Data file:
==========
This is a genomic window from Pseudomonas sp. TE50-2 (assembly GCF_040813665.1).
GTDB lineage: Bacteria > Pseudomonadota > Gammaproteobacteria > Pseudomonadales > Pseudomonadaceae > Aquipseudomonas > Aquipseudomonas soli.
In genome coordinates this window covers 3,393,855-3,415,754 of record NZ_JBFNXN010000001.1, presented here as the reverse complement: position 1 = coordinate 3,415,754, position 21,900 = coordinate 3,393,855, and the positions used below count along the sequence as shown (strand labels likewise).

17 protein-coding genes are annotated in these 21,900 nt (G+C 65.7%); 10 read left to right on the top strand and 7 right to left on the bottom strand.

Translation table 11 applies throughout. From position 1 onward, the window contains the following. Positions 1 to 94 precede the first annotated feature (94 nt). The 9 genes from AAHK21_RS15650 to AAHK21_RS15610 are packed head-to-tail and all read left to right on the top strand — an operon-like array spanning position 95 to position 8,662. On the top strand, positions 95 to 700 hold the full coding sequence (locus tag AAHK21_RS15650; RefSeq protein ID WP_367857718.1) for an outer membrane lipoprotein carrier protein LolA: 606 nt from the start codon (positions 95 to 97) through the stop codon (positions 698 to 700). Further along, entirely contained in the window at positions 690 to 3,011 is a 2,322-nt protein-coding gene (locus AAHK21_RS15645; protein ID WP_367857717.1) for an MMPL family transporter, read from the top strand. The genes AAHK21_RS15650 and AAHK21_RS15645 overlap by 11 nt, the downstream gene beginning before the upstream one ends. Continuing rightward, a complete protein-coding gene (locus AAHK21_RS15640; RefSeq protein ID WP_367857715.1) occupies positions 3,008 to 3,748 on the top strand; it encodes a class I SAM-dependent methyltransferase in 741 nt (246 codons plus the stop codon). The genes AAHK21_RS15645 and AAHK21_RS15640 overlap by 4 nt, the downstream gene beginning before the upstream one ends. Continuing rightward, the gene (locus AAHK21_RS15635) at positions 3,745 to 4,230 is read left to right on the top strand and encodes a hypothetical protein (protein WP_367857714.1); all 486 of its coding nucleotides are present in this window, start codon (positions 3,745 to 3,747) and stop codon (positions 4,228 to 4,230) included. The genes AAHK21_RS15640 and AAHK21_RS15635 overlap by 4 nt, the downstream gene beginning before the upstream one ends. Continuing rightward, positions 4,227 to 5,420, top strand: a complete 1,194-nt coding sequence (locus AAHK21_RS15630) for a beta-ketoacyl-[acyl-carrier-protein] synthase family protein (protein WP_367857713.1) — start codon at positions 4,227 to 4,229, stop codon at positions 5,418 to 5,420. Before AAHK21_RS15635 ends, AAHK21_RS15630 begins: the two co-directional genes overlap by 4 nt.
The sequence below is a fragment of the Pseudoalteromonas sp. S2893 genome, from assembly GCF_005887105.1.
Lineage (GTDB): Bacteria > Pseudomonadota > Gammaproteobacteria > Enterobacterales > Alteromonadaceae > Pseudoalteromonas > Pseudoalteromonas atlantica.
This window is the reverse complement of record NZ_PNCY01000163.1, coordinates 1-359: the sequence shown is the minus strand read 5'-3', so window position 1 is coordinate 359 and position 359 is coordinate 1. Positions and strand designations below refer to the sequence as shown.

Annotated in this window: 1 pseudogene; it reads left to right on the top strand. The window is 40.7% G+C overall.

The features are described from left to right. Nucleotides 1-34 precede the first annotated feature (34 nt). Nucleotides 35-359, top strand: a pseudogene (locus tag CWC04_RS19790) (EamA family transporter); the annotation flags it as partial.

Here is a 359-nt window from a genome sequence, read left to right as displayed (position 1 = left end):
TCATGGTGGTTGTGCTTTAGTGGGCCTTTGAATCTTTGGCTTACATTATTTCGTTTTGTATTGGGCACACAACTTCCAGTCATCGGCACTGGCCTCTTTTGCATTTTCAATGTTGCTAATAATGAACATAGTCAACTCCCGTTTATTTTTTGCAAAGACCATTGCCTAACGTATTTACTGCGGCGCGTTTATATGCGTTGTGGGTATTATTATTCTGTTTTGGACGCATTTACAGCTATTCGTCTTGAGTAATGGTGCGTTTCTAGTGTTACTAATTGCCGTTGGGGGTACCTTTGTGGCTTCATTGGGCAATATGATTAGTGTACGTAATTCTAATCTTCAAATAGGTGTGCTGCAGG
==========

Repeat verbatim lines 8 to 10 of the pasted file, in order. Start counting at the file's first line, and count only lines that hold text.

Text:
This window is the reverse complement of record NZ_PNCY01000163.1, coordinates 1-359: the sequence shown is the minus strand read 5'-3', so window position 1 is coordinate 359 and position 359 is coordinate 1. Positions and strand designations below refer to the sequence as shown.

Annotated in this window: 1 pseudogene; it reads left to right on the top strand. The window is 40.7% G+C overall.

The features are described from left to right. Nucleotides 1-34 precede the first annotated feature (34 nt). Nucleotides 35-359, top strand: a pseudogene (locus tag CWC04_RS19790) (EamA family transporter); the annotation flags it as partial.